Part 36 offers to settle a case are often made in litigation matters by both claimants and defendants. They can have serious consequences on a party who does not accept them and fails to beat the offer, including liability for the other sides costs paid on an indemnity basis, punitive interest rates and now sanction with an uplift of damages of up to £75k following the Jackson reforms.
The previous case of Huck v Robinson  allowed a 95% offer, however subsequent amendments to Part 36 by the introduction of r 36.17(5) (e) also requires the judge to consider "whether the offer was a genuine attempt to settle the proceedings", rather than a lightly disguised request for total capitulation as described by Henderson J in the case of AB v CD EWHC 602 (Ch).
The claim in this current case brought by Jockey Club Racecourse Ltd against Willmott Dixon Construction Ltd concerned a faulty roof on a building built by Willmott Dixon Construction with a claim value of over £5 million. The judge in this case looked at whether the offer needed to be an outcome that the court could have come to in order to be a valid offer.
In comparing the issue to cases concerning guarantees he found that in this case, whilst there could not be a 95% outcome awarded by the court, an offer of 95% could be valid when put forward in consideration of litigation risk and a desire to obtain certainty and a swifter resolution. As such he considered a genuine attempt to settle liability being an offer which is not derisory and is one in which there is ‘some genuine element of concession on the part of the claimant, to which a significant value can be attached’.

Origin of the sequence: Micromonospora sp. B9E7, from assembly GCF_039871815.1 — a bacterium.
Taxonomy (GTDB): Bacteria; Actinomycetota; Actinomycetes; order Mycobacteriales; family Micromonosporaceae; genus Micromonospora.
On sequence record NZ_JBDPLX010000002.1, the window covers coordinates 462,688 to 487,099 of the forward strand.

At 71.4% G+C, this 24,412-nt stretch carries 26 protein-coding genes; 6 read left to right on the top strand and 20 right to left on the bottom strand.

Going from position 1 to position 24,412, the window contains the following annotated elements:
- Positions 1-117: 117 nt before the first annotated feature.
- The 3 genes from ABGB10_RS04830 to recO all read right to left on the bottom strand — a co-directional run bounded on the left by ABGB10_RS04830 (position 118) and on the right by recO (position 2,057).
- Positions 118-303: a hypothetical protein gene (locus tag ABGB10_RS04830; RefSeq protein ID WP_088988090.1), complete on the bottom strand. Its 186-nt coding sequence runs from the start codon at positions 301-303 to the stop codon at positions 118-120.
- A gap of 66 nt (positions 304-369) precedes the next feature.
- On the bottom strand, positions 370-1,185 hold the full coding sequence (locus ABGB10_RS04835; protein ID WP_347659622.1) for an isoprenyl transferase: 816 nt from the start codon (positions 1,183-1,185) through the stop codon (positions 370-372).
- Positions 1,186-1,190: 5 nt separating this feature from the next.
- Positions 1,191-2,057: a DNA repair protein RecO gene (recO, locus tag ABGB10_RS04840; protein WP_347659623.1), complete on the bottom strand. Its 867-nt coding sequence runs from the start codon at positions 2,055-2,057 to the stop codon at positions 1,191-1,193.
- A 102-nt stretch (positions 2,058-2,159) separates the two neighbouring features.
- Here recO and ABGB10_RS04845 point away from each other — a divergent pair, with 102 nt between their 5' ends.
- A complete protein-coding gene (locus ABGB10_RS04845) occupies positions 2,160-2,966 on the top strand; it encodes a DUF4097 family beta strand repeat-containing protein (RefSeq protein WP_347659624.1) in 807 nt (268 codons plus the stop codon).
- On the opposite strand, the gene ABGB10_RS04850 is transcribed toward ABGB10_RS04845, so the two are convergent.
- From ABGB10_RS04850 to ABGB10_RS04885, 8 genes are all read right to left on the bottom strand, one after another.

Jockey Club Racecourse Ltd v Willmott Dixon Construction Ltd  The case concerned a defective roof at the racecourse at Epsom. The claimant offered to settle the issue of liability on the basis that the defendant would “accept liability to pay 95% of our client’s claim for damages to be assessed.” Edwards-Stuart J. found that, although the Part 36 offer of a 95:5 split was not an outcome available to the court, it did not prevent it being a valid offer. Nothing had been changed by the addition to rule 36.17(5) of subparagraph (e). The judge then went on to consider whether it would be unjust to order the consequences which flow from a failure to better a Part 36 offer.